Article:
Dante's Inferno - Canto XIII - Danger to Self

Still in the seventh circle, Dante enters its second compartment, which contains both those who have done violence on their own persons and those who have violently consumed their goods; the first changed into rough and knotted trees whereon the harpies build their nests, the latter chased and torn by black female mastiffs. Among the former, Piero delle Vigne is one who tells him the cause of his having committed suicide, and moreover in what manner the souls are transformed into those trunks.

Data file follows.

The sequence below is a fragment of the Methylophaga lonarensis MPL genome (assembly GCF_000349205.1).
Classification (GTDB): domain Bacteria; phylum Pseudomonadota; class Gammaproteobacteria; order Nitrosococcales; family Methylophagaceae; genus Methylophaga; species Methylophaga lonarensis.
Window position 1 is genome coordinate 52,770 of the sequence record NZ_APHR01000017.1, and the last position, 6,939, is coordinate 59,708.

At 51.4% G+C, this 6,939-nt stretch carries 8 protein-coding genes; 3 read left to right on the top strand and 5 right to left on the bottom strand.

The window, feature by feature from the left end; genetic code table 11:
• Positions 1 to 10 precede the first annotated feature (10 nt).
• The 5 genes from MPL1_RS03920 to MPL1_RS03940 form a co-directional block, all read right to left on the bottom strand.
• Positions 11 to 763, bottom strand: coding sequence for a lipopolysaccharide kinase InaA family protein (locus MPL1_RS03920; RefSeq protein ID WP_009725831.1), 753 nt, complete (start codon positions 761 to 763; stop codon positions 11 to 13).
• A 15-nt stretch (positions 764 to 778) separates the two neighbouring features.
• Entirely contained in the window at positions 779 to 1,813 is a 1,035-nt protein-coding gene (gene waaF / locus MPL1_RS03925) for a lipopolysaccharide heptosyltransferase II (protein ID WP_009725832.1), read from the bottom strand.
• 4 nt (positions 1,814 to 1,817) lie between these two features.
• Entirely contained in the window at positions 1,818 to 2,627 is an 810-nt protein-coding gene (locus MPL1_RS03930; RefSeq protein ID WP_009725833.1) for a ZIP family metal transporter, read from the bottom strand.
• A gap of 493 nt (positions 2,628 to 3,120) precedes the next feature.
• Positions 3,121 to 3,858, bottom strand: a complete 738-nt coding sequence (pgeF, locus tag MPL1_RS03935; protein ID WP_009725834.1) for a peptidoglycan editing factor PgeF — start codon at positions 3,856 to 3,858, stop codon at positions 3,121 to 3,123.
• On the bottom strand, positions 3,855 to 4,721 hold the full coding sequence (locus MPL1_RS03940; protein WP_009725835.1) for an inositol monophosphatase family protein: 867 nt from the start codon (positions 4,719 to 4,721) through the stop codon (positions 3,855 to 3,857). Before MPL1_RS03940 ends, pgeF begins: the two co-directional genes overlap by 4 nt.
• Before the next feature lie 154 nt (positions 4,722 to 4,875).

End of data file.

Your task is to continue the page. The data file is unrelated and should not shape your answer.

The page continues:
Of the latter crew, he recognizes Lano, a Siennese, and Giacomo, a Paduan; and lastly, a Florentine, who had hung himself from his own roof, speaks to him of the calamities of his countrymen.

- Dante Alighieri - The Divine Comedy - Inferno - Canto XIII


Plaats een reactie


Schrijf je in voor de email notificaties en ontvang een berichtje elke keer als er iets nieuws op dinandmentink.com staat.